The Home Affordable Refinance Program
), designed to allow borrowers who owe more than their homes are worth to refinance their mortgages. First established in 2009, the program struggled at first
to attract borrowers. By 2011, less than a million borrowers had taken advantage of the program. Homes with loan-to-value ratios greater than 125% weren’t eligible for the program, and HARP
’s short duration (about 15 months) kept lenders from investing the resources to market or originate HARP
In November of that year, the FHFA instructed Fannie Mae and Freddie Mac to restructure the program to entice more eligible borrowers. The 125% LTV limit was lifted and the program was extended, resulting in a dramatic increase in new HARP
refinances. The program refinanced almost as many loans in 2012 as it had during the previous three years combined.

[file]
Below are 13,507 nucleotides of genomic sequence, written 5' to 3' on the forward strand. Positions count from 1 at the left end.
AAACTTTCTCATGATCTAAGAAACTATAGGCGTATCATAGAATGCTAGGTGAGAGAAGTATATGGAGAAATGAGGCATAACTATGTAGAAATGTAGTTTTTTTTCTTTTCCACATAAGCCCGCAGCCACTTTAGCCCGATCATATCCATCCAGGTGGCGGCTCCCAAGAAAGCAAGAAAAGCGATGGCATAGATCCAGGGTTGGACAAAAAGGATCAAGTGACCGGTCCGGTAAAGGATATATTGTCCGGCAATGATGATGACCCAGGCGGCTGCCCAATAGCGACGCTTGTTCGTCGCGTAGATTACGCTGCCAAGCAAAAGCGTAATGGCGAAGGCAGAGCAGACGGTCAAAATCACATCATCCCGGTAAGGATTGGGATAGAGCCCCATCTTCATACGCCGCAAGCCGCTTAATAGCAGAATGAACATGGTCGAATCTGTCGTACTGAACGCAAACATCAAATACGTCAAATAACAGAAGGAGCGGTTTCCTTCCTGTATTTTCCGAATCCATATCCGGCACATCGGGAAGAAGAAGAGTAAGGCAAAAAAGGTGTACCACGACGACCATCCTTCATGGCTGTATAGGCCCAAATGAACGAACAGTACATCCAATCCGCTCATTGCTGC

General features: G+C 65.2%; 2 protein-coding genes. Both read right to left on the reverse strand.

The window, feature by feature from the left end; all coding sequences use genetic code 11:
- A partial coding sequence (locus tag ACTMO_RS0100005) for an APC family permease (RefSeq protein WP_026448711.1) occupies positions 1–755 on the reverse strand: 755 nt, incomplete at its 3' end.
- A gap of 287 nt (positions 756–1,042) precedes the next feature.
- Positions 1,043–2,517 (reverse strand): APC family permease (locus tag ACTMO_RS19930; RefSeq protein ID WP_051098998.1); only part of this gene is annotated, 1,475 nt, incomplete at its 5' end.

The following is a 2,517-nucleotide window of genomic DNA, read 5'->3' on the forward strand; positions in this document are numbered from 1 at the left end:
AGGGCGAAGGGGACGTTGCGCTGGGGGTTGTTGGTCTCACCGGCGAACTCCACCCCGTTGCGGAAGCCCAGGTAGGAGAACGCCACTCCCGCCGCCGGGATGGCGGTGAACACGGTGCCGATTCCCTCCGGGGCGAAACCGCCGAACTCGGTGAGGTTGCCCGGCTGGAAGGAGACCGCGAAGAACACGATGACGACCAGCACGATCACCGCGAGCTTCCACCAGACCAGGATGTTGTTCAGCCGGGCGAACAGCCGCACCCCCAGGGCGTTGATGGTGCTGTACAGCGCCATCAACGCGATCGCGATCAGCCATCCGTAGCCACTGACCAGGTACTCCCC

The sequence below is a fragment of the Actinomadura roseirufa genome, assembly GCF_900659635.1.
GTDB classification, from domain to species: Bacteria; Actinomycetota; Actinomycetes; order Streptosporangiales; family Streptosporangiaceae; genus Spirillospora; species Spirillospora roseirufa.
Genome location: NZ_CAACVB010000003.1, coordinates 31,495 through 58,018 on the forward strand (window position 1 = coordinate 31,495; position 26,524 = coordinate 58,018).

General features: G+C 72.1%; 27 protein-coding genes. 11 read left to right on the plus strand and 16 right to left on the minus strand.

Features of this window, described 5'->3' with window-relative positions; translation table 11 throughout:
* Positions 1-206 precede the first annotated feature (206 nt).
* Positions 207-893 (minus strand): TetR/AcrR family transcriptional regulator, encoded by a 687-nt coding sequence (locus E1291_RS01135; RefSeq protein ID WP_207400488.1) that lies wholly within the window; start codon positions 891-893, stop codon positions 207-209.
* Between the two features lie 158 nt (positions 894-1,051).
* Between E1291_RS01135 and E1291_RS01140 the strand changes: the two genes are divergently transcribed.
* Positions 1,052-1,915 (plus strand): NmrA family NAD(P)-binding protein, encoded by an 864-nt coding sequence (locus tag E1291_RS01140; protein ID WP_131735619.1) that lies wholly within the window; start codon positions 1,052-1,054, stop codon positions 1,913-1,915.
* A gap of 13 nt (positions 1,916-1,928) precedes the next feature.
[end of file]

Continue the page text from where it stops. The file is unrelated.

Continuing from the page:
In 2013, the FHFA extended the program’s deadline to Dec. 31, 2015 and launched a nationwide awareness campaign to educate borrowers about HARP
, bringing even more borrowers into the fold. Today the program is seen as one of the government’s more successful anti-foreclosure efforts, according to a Reuters report.
“Three million HARP
refinances is an important accomplishment and represents real help to families and communities still struggling as a result of the mortgage crisis,” said FHFA Director Mel Watt. “We are continuing our efforts to make sure that those who can take advantage of this program have the information they need to do so.”
The Federal Housing Finance Agency’s once-struggling refi program has now refinanced more than 3 million